OPINION: Staff responsible for issuing passports are no better than the average person at identifying if someone is holding a fake passport photo, my colleagues and I report in a study published in PLOS ONE today.
We also found large differences in ability between individual passport-issuing officers on this task. Some staff performed extremely well, suggesting that selecting staff that are particularly good at matching faces would provide large improvements in security.
Passport officers were asked to decide whether posed “card holders” matched the passport photo that they presented. In this task, passport officers wrongly accepted non-matching “fraudulent” cards on 14% of occasions. This is comparable to the accuracy rate we find in untrained lay people.
This presents a practical problem because security often relies on accurate face matching decisions. For example, in airport security it is important to verify that a traveller is who they claim to be by checking that they match the person pictured on the passport.
To put the scale of the problem in context, consider that on average more than 100,000 people travel through Sydney Airport every day – and more than 12 million international passengers passed through this airport last year.
At this scale, an error rate of 14% (about one in seven) would correspond to a significant risk of admitting travellers bearing fake passports.
Indeed, it is possible that more people are travelling on false passports than we know. A tangential narrative to the MH370 disaster was that two of the 227 passengers were travelling under false identities.
Our study is not the first to identify the difficulty of unfamiliar face matching. Since the 1990s, psychological researchers have known that people find it difficult to decide if two images of an unfamiliar face are of the same person or of two different people.
But what we have shown is that passport issuing officers – despite their experience – do not perform any better than the rest of the population. This was surprising to us, and suggests that the difficulty of the task is not necessarily overcome by experience alone.
In an early study untrained supermarket staff falsely accepted more than 50% of invalid photo ID cards.
Since this study many experiments have shown high error rates in these tasks, even under optimal conditions where images are taken on the same day, in neutral pose and under very similar lighting.
Given that we know human performance is highly error prone, why do we use photo ID at all? One explanation is that we mistakenly believe that we are good at matching unfamiliar faces because we are so good at recognising images of familiar faces.
Because we are very good at recognising images of friends and family in photographs, one suggestion is that we mistakenly assume that this is also true for unfamiliar faces.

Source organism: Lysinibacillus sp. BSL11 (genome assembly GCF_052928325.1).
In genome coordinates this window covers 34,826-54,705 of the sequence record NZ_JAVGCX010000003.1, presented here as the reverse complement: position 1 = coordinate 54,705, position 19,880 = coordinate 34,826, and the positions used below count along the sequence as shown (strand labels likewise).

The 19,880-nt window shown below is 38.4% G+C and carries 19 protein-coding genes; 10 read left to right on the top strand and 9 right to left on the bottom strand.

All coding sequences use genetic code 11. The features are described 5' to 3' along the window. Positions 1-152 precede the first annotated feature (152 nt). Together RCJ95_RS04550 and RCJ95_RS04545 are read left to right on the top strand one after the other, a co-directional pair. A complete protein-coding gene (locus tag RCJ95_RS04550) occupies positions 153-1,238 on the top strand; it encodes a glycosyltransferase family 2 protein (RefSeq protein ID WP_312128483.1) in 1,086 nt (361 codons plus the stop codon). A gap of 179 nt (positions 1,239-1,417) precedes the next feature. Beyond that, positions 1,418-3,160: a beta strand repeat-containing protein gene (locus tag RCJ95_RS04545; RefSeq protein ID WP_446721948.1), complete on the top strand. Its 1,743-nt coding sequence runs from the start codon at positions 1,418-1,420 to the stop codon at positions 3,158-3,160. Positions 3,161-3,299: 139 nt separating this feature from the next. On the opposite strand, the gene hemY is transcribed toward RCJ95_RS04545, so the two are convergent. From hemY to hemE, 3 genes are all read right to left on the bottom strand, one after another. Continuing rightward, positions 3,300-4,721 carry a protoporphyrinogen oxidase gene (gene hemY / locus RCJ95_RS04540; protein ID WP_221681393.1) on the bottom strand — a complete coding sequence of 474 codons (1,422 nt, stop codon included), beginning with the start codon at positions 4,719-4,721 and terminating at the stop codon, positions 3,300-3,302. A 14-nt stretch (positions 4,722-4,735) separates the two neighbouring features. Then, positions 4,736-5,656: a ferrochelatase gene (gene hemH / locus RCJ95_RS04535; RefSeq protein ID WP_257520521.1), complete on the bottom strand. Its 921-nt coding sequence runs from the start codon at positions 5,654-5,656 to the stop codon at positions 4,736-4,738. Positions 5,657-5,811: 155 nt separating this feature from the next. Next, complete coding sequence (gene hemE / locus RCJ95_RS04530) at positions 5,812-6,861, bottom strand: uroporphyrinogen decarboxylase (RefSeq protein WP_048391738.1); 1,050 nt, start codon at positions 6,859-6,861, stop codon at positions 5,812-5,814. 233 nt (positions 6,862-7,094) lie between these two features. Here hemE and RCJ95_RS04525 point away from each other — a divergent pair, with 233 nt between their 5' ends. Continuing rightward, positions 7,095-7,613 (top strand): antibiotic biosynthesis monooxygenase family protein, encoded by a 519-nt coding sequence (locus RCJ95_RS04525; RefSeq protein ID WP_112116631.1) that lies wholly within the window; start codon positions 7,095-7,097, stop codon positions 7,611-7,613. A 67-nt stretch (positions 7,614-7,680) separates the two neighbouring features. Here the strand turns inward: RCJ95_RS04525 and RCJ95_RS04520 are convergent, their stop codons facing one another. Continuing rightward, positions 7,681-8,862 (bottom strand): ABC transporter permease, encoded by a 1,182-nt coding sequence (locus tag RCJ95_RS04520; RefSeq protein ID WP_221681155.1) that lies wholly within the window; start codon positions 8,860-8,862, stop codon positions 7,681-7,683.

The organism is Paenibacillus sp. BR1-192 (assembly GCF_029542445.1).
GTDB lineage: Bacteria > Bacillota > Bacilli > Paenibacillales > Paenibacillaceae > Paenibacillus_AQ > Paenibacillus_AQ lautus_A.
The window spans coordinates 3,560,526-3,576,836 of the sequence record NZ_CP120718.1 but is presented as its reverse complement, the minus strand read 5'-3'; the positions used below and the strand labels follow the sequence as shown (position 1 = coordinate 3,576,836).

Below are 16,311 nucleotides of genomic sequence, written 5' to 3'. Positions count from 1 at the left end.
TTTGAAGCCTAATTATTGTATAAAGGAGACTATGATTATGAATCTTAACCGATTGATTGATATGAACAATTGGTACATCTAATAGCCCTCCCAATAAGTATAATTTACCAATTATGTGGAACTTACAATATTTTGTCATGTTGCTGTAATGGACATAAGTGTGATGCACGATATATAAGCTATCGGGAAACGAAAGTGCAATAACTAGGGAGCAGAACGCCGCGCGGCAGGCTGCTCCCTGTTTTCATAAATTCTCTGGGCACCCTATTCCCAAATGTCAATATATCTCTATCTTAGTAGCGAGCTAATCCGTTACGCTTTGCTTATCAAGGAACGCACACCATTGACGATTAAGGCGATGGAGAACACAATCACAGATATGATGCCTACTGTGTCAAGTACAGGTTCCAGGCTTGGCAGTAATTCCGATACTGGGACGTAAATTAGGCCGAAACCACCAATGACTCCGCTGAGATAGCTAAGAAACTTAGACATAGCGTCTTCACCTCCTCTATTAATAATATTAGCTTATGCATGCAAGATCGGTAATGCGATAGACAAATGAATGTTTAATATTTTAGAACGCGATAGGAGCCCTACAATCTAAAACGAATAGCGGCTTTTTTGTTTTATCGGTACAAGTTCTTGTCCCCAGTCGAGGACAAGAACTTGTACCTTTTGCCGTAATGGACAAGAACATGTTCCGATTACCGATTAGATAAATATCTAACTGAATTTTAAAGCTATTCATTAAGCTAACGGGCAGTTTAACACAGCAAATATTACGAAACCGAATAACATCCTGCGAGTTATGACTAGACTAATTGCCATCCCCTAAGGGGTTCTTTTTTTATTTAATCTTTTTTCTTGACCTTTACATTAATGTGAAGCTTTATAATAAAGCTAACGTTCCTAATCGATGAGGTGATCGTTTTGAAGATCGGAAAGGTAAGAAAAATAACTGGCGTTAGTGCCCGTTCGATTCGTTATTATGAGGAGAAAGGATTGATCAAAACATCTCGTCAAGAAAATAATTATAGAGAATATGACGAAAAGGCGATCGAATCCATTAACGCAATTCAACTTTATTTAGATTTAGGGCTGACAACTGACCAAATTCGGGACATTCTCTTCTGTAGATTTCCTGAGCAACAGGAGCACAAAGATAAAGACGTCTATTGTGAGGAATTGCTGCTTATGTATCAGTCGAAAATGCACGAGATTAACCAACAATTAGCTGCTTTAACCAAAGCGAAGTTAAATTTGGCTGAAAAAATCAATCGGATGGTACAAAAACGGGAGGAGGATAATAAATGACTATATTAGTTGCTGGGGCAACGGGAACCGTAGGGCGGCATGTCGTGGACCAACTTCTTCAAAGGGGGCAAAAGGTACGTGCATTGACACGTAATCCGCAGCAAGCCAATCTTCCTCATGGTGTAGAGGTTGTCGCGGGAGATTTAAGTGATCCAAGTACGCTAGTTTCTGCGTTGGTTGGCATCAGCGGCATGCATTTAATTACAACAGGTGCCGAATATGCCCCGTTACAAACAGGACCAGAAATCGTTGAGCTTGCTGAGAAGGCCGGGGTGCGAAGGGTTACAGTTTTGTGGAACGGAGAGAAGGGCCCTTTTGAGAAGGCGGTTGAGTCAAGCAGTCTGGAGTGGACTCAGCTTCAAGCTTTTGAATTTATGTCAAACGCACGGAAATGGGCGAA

So how can we solve this problem? One possible solution is to replace human vision with state-of-the-art computer technology. But this is not a complete solution because this software is also error-prone, and because people are required to monitor the output of these systems.
Since our initial study carried out in 2009, our research team at UNSW has been working with the Australian Passport Office to test alternative approaches aimed at improving human accuracy.
In this latest project we have identified a number of potential solutions to the passport problem.
One promising solution might be to select passport issuing officers on their ability to perform the task of correctly identifying people. In the research, we found that some staff performed very well and others quite poorly.
Because of this study, the Australian Passport Office now sets face matching tests when recruiting staff and when selecting facial comparison experts. Recent tests show that facial comparison experts at the Australian Passport Office perform well above average.
This is consistent with what we know about individual differences in face recognition ability, and research suggests that this variation is driven to a large extent by genetic differences.
We have also identified other possible solutions. For example, some evidence-based approaches to training can improve accuracy, and we have shown that redesigning the format of photo ID could also provide gains in matching accuracy.
Overall, we hope that the results of this study will inspire further research into this important limitation of human perception. In addition to the scientific interest of this question, improving human performance in unfamiliar face matching will help ensure the security and safety of Australian citizens.
Dr David White is a Postdoctoral Research Fellow in the UNSW School of Psychology.